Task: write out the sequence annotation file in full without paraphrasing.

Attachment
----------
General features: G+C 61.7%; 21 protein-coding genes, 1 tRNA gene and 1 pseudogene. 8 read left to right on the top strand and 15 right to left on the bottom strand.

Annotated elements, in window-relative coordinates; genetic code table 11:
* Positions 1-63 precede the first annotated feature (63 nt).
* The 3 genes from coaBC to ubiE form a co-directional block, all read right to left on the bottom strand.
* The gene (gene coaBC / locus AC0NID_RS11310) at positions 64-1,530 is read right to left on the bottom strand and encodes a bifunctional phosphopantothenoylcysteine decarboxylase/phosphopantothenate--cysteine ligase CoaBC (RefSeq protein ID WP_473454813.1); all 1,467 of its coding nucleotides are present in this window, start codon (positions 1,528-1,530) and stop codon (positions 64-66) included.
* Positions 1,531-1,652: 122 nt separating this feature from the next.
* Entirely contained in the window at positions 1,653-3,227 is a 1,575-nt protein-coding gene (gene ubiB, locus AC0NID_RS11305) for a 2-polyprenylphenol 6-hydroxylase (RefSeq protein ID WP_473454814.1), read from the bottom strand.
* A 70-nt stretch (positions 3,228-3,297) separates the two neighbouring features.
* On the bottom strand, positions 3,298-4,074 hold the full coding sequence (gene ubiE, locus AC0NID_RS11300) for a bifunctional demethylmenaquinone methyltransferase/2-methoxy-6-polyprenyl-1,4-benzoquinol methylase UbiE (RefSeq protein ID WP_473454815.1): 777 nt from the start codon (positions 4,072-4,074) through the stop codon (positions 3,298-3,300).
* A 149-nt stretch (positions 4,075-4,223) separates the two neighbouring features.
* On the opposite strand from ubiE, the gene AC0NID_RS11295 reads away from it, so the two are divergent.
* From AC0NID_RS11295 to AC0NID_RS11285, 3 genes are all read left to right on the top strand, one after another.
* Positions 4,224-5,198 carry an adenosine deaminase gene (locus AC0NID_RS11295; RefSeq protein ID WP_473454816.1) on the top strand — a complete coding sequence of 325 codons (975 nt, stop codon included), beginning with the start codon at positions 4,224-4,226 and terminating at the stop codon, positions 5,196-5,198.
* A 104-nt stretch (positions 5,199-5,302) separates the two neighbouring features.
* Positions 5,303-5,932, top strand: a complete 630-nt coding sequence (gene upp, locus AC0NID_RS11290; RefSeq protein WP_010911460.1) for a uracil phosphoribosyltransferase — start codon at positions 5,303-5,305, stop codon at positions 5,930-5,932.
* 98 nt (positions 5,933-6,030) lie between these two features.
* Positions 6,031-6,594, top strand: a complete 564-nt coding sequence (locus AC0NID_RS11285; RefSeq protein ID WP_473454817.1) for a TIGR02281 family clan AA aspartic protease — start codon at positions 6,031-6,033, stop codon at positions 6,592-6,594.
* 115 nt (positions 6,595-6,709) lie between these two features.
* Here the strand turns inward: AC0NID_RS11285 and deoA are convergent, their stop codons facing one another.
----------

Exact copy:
General features: G+C 61.7%; 21 protein-coding genes, 1 tRNA gene and 1 pseudogene. 8 read left to right on the top strand and 15 right to left on the bottom strand.

Annotated elements, in window-relative coordinates; genetic code table 11:
* Positions 1-63 precede the first annotated feature (63 nt).
* The 3 genes from coaBC to ubiE form a co-directional block, all read right to left on the bottom strand.
* The gene (gene coaBC / locus AC0NID_RS11310) at positions 64-1,530 is read right to left on the bottom strand and encodes a bifunctional phosphopantothenoylcysteine decarboxylase/phosphopantothenate--cysteine ligase CoaBC (RefSeq protein ID WP_473454813.1); all 1,467 of its coding nucleotides are present in this window, start codon (positions 1,528-1,530) and stop codon (positions 64-66) included.
* Positions 1,531-1,652: 122 nt separating this feature from the next.
* Entirely contained in the window at positions 1,653-3,227 is a 1,575-nt protein-coding gene (gene ubiB, locus AC0NID_RS11305) for a 2-polyprenylphenol 6-hydroxylase (RefSeq protein ID WP_473454814.1), read from the bottom strand.
* A 70-nt stretch (positions 3,228-3,297) separates the two neighbouring features.
* On the bottom strand, positions 3,298-4,074 hold the full coding sequence (gene ubiE, locus AC0NID_RS11300) for a bifunctional demethylmenaquinone methyltransferase/2-methoxy-6-polyprenyl-1,4-benzoquinol methylase UbiE (RefSeq protein ID WP_473454815.1): 777 nt from the start codon (positions 4,072-4,074) through the stop codon (positions 3,298-3,300).
* A 149-nt stretch (positions 4,075-4,223) separates the two neighbouring features.
* On the opposite strand from ubiE, the gene AC0NID_RS11295 reads away from it, so the two are divergent.
* From AC0NID_RS11295 to AC0NID_RS11285, 3 genes are all read left to right on the top strand, one after another.
* Positions 4,224-5,198 carry an adenosine deaminase gene (locus AC0NID_RS11295; RefSeq protein ID WP_473454816.1) on the top strand — a complete coding sequence of 325 codons (975 nt, stop codon included), beginning with the start codon at positions 4,224-4,226 and terminating at the stop codon, positions 5,196-5,198.
* A 104-nt stretch (positions 5,199-5,302) separates the two neighbouring features.
* Positions 5,303-5,932, top strand: a complete 630-nt coding sequence (gene upp, locus AC0NID_RS11290; RefSeq protein WP_010911460.1) for a uracil phosphoribosyltransferase — start codon at positions 5,303-5,305, stop codon at positions 5,930-5,932.
* 98 nt (positions 5,933-6,030) lie between these two features.
* Positions 6,031-6,594, top strand: a complete 564-nt coding sequence (locus AC0NID_RS11285; RefSeq protein ID WP_473454817.1) for a TIGR02281 family clan AA aspartic protease — start codon at positions 6,031-6,033, stop codon at positions 6,592-6,594.
* 115 nt (positions 6,595-6,709) lie between these two features.
* Here the strand turns inward: AC0NID_RS11285 and deoA are convergent, their stop codons facing one another.